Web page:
FEATURED POST

Anthony Ray Hinton Spent Almost 30 Years on Death Row. Now He Has a Message for White America.

Image
Anthony Ray Hinton was mowing the lawn at his mother's house in 1985 when Alabama police came to arrest him for 2 murders he did not commit. One took place when he was working the night shift at a Birmingham warehouse. Yet the state won a death sentence, based on 2 bullets it falsely claimed matched a gun found at his mother's home. In his powerful new memoir, "The Sun Does Shine: How I Found Life and Freedom on Death Row," Hinton describes how racism and a system stacked against the poor were the driving forces behind his conviction. He also writes about the unique and unexpected bonds that can form on death row, and in particular about his relationship with Henry Hays, a former Klansman sentenced to death for a notorious lynching in 1981. Hays died in the electric chair in 1997 - 1 of 54 people executed in Alabama while Hinton was on death row.
After almost 30 years, Hinton was finally exonerated in 2015, thanks to the Equal Justice Initiative, or EJI. On April 27…

Cannes Festival entry focuses on Taiwan death penalty debate

A prize-winning Taiwanese film exploring the use of the death penalty will screen at the Cannes Film Festival later this month, adding to recent increased debate about the island's use of capital punishment.

Leon Lee's 23-minute film titled "The Day To Choose" puts its main character, a lawyer and strong opponent of the death penalty, in the difficult position of choosing how to punish the murderers of his wife.

Taiwan retains the death penalty despite calls to abolish it in line with international practice, but some have argued it is necessary in extreme cases such as the beheading of a four-year-old girl on a Taipei street in March.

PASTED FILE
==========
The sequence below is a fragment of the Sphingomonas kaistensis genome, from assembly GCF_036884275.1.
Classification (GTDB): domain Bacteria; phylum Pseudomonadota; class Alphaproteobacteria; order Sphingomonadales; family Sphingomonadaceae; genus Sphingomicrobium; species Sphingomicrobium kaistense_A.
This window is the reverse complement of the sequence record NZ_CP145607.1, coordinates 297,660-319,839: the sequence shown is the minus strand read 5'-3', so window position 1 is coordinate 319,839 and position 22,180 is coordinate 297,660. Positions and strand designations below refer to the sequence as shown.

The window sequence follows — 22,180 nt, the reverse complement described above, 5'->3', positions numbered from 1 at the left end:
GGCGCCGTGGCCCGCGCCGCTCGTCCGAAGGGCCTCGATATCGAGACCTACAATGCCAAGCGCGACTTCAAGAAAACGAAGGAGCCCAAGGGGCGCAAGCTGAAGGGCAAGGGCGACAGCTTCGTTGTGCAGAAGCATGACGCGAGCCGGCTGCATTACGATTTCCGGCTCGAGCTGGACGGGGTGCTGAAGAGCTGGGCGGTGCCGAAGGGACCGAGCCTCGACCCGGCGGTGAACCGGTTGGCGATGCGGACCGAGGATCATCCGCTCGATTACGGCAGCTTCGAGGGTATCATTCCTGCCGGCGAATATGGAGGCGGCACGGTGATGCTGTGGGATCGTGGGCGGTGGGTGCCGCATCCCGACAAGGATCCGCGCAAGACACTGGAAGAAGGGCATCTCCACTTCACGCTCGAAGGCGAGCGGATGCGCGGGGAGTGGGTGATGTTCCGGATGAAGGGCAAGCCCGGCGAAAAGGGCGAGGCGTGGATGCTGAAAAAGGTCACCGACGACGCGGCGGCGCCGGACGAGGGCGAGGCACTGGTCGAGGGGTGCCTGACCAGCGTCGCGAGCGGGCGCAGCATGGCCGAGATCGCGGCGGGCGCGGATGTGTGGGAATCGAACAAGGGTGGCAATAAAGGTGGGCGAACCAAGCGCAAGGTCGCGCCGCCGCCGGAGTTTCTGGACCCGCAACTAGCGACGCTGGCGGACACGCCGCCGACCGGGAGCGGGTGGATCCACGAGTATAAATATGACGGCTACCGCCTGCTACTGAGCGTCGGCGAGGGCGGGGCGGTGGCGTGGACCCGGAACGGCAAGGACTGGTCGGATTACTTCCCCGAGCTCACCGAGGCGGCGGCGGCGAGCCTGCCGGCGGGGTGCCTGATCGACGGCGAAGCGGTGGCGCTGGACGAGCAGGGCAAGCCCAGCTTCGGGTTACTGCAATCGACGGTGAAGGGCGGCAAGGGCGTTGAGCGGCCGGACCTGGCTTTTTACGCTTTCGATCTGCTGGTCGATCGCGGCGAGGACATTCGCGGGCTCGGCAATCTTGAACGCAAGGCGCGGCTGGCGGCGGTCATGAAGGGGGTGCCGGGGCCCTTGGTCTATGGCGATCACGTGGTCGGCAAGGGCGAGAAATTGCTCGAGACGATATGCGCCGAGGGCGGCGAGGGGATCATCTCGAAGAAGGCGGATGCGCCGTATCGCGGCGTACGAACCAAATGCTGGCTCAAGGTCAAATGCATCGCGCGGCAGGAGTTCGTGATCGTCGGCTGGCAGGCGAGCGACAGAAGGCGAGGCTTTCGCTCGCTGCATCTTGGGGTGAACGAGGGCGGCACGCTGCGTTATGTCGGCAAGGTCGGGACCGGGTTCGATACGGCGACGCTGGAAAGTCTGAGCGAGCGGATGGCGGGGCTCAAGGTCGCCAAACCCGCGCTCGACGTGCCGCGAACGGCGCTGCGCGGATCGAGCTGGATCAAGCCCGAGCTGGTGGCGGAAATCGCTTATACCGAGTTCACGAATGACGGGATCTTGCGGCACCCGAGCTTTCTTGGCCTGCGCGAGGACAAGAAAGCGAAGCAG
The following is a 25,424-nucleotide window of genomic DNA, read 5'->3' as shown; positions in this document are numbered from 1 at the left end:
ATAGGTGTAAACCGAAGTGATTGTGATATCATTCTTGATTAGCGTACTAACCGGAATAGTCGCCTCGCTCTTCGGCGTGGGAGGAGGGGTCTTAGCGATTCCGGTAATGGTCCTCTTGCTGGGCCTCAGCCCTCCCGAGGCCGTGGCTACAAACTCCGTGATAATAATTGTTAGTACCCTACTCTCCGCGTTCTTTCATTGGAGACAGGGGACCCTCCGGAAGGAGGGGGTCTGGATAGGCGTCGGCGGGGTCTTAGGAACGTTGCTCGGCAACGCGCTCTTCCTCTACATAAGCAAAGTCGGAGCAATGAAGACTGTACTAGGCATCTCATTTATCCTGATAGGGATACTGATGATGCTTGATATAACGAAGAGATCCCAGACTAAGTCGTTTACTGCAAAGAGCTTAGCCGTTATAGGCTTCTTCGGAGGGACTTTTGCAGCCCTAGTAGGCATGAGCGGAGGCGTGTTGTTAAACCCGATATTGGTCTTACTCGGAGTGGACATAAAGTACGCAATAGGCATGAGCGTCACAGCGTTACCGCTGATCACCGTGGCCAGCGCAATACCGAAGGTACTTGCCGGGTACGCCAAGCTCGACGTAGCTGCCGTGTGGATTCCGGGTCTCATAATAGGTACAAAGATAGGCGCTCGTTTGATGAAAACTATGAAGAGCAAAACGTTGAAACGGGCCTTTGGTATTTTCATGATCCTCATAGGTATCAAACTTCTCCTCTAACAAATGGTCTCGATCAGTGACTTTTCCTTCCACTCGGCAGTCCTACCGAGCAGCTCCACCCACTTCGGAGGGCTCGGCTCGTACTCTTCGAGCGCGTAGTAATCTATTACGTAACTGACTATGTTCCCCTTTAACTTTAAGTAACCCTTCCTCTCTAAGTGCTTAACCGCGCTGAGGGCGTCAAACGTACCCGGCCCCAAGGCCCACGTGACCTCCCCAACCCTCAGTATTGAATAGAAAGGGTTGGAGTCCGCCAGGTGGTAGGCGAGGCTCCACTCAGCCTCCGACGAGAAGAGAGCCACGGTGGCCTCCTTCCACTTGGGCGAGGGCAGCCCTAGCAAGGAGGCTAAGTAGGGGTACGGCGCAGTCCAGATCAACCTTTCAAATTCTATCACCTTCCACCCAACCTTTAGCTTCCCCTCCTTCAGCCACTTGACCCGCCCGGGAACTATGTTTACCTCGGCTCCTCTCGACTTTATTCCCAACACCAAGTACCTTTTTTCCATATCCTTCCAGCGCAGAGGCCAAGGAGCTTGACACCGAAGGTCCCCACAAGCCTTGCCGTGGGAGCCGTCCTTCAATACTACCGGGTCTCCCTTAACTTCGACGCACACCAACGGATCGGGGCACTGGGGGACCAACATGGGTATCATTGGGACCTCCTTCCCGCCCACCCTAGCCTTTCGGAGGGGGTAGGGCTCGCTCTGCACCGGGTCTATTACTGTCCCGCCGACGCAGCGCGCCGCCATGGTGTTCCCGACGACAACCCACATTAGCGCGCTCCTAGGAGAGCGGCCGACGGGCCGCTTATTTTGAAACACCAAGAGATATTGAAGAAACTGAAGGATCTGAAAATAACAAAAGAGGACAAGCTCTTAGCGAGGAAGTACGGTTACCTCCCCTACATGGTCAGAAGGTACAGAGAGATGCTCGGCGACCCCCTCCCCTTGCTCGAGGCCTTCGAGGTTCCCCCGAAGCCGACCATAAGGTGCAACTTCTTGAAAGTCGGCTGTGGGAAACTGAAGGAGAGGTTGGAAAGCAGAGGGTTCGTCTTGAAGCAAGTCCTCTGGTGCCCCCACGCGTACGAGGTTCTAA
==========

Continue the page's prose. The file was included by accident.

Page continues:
Lee, a student in the German language department at Soochow University, developed the film with his producer Cheng Kuang-yu, based on a script that Cheng had long wanted to realize.

"What I really want to discuss in this short film is not only the issue of capital punishment, but how much a human will stick to (his or her ideals) when faced with adversity," Lee told Reuters on the set of the film.

The picture will screen in the short film corner at the prestigious annual Cannes festival in France on May 11-22 and has already won "Best Drama Short Film" at the 2016 Universe Multicultural Film Festival in California last month.

Source: Reuters, May 9, 2016

- Report an error, an omission: deathpenaltynews@gmail.com - Follow us on Facebook and Twitter

Most Viewed (Last 7 Days)

After 21 Years on Death Row, Darlie Routier Still Says She's Innocent of Murdering Her Young Sons

Florida seeks death penalty for Miami mom whose baby died from scalding bath

Thailand carries out first execution since 2009

Oklahoma: Death row inmate in Tulsa bank teller's murder found dead at state penitentiary

Alabama prison system sees steep rise in suicides

Texas: White supremacist gang members sentenced to death for killing fellow supremacist inmate

Iran: Six executions in one day

Iran: Death sentence of Gonabadi Dervish Mohammad Salas carried out despite protests

Kentucky Supreme Court rules death penalty IQ law is unconstitutional

Anthony Ray Hinton Spent Almost 30 Years on Death Row. Now He Has a Message for White America.